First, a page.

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In Search of That Which Was Lost

True Symbolism of the Royal Arch

By: Duncan Moore

 

In 2004 Supreme Grand Chapter approved Mandatory and Optional changes to the Royal Arch ritual - such major changes not having occurred for many years. This book, then, is one of a few which have been published since those changes were made in the status and proceedings of the order.

 

To write a book on the Holy Royal Arch is to tread in the steps of many distinguished scholars, who have tried for nearly three hundred years, not always successfully, to unravel its mysteries. Historians generally acknowledge that all history should be revisited from time to time in an attempt to bring it up to date in the light of any modern knowledge. Freemasonry is really no different. We are, for instance, still finding small snippets of information about the Craft which existed prior to the establishment of the Premier Grand Lodge in 1717.

 

Many Freemasons are mystified as to whether the Royal Arch is part of the Craft as set out in the Second Article of the Union of the two Grand Lodges in 1813, where it stated that ‘Pure and ancient Masonry consists of three degrees … including the Supreme Order of the Holy Royal Arch’. So, is it part of the Craft? Is it a separate degree? The Master Mason’s Degree completed? Fortunately, Duncan Moore carefully discusses these puzzling questions in the very first chapter of the book.

 

The Royal Arch is very much about the history of the Jewish race, from the Tabernacle in the wilderness, via King Solomon’s Temple to the rebuilding of the Temple under Zerubbabel, Haggai and Joshua. The central theme of the Royal Arch is as the title of the book, a search for something lost; that being the true name of God.

 

The author attempts to show the importance of the Royal Arch within the Masonic ethos and looks at where it fits with Freemasonry in general today. He explains how the degree possibly came to be with us and the biblical legends involved; and following such obscure origins, he describes the known history. Next, he proceeds to examine the symbolism of the items of equipment in a Chapter from the banners to the sceptres; and the the functions of all the officers, together with their regalia and jewels. The ceremonies of Exaltation, Installation of the Principals and the (now obsolete in most of England) ceremony of Passing the Veils are discussed. There are very useful explanations regarding the Royal Arch lectures; and a fascinating chapter as to how the Royal Arch is practiced in other parts of the world.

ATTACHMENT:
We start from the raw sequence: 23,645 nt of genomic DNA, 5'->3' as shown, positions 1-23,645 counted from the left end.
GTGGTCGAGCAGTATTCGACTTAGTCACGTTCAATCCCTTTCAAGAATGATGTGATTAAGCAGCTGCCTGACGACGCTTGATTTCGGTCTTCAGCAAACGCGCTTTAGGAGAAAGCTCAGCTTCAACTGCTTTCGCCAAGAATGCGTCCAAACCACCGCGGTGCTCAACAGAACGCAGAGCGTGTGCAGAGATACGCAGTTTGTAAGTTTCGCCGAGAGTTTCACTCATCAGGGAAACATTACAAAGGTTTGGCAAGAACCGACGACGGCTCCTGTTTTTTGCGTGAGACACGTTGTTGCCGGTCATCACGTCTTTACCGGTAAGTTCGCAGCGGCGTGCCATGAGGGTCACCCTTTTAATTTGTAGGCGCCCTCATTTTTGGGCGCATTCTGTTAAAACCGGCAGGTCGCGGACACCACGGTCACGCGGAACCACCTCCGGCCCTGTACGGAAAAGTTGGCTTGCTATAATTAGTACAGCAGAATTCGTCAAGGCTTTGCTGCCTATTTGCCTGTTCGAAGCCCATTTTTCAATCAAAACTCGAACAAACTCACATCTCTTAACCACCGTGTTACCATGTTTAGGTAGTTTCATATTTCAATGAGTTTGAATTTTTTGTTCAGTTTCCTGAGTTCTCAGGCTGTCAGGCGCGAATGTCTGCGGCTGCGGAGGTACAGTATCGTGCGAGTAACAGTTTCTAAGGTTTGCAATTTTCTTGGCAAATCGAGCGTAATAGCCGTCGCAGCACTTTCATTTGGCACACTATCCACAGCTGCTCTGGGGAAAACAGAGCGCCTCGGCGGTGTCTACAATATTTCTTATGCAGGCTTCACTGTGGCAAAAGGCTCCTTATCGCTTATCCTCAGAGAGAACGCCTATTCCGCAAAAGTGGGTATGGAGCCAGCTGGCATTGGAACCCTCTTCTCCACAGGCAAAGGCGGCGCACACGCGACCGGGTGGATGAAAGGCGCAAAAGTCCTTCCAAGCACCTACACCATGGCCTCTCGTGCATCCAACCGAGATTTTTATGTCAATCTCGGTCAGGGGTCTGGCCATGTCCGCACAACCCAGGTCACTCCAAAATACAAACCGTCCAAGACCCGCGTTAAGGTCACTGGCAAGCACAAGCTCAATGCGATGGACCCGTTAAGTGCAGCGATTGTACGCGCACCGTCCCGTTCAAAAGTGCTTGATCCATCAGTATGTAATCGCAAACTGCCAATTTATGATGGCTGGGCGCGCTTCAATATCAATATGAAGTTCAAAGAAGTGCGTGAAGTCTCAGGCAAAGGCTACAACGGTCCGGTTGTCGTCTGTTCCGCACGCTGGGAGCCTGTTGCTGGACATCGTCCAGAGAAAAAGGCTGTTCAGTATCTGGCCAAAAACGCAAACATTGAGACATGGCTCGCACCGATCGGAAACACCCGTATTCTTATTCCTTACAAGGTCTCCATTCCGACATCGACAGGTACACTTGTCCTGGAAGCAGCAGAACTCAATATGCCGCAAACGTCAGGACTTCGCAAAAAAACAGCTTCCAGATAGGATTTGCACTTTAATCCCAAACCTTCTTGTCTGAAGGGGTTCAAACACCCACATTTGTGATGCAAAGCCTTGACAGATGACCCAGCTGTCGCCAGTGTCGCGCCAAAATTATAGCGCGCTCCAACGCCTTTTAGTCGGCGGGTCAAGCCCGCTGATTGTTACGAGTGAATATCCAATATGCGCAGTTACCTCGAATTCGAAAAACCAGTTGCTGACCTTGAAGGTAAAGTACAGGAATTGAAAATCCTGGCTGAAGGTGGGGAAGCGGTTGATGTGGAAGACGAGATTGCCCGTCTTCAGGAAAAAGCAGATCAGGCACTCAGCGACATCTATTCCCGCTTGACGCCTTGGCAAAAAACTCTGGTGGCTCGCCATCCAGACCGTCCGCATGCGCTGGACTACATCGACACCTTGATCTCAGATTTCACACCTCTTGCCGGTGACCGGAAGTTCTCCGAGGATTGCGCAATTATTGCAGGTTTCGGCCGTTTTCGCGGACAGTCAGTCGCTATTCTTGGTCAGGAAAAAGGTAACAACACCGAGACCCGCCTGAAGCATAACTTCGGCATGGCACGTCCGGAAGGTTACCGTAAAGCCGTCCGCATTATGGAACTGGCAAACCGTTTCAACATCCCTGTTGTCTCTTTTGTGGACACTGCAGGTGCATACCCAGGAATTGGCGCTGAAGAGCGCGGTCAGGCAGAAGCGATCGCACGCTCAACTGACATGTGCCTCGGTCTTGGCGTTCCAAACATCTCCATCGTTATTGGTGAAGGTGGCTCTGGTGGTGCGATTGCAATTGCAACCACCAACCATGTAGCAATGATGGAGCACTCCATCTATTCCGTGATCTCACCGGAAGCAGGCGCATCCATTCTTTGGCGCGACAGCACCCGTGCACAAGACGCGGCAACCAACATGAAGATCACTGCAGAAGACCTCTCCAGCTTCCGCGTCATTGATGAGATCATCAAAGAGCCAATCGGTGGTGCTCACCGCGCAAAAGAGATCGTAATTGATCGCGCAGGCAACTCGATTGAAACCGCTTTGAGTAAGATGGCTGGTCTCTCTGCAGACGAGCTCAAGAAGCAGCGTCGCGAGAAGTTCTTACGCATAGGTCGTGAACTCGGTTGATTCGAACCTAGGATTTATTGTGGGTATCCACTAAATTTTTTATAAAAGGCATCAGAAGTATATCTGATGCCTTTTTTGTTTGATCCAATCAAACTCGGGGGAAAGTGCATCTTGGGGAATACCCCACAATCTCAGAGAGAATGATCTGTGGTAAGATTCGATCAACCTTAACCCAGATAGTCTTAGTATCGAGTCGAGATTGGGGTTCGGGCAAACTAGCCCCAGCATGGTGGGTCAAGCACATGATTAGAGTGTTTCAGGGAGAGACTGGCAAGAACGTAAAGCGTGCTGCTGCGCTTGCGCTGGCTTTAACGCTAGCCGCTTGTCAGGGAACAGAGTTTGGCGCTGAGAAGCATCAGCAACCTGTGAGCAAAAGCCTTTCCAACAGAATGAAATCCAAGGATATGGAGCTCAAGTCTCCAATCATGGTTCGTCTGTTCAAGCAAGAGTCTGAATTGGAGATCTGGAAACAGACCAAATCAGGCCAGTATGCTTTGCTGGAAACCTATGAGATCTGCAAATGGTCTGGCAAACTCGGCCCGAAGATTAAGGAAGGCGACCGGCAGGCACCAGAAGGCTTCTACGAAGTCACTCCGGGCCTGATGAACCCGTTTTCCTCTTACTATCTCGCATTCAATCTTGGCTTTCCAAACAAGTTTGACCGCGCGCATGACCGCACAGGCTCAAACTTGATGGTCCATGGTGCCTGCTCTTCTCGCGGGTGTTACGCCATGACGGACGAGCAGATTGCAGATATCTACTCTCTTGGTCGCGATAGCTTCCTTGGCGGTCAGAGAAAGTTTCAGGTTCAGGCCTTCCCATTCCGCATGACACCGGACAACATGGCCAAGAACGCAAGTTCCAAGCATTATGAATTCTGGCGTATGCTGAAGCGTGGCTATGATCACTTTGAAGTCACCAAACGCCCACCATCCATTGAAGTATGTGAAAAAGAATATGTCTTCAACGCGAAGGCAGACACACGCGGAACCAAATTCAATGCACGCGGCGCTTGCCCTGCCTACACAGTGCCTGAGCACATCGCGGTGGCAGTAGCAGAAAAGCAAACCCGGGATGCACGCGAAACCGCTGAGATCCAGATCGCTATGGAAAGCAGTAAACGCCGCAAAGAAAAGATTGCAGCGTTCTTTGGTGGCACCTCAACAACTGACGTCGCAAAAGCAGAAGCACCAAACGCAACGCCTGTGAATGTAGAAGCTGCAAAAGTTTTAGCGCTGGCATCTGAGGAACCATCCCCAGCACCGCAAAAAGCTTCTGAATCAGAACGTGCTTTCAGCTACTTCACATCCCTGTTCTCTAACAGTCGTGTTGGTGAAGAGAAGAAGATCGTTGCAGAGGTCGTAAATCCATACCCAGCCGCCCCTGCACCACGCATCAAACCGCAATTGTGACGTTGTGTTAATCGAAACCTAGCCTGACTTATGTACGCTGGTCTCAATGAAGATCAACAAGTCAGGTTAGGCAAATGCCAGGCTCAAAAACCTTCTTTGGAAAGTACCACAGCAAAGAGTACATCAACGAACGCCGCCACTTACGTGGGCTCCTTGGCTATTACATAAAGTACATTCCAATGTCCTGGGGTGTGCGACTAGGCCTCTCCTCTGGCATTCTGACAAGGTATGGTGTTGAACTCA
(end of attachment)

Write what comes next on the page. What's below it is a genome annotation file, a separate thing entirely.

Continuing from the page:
Any Royal Arch Mason will find the book interesting and I am sure that many will be able to learn how to get the most out of their Chapter membership. Far too often we hear complaints from those who have joined, such as, ‘I’m not really into Chapter’ or ‘I don’t understand what it’s all about’. This is probably because it is very different from the Craft in its structure and ritual. I would also suggest that any Master Mason considering joining the order would be well advised to read the book - it will answer many of the questions or queries he may have before taking the step.

 

There really is too much ‘fudge’ surrounding the Royal Arch and this book puts to rest many of the anomalies and other imaginative theories often heard, doing so by keeping with interpretations that are generally acceptable and historically valid. Importantly, it is a book that is easy to read and understand. The title of the book suggests we are in search of ‘that which was lost’, hopefully, the reader will find and understand it.

 

Sadly, Duncan Moore passed to the Grand Lodge above shortly after completing the book and it has been published in memory of him.

 

Mike Karn

 

Price: £15.99

Publisher: Lewis Masonic

ISBN: 9780853184249

Purchase this title online at

www.lewismasonic.com

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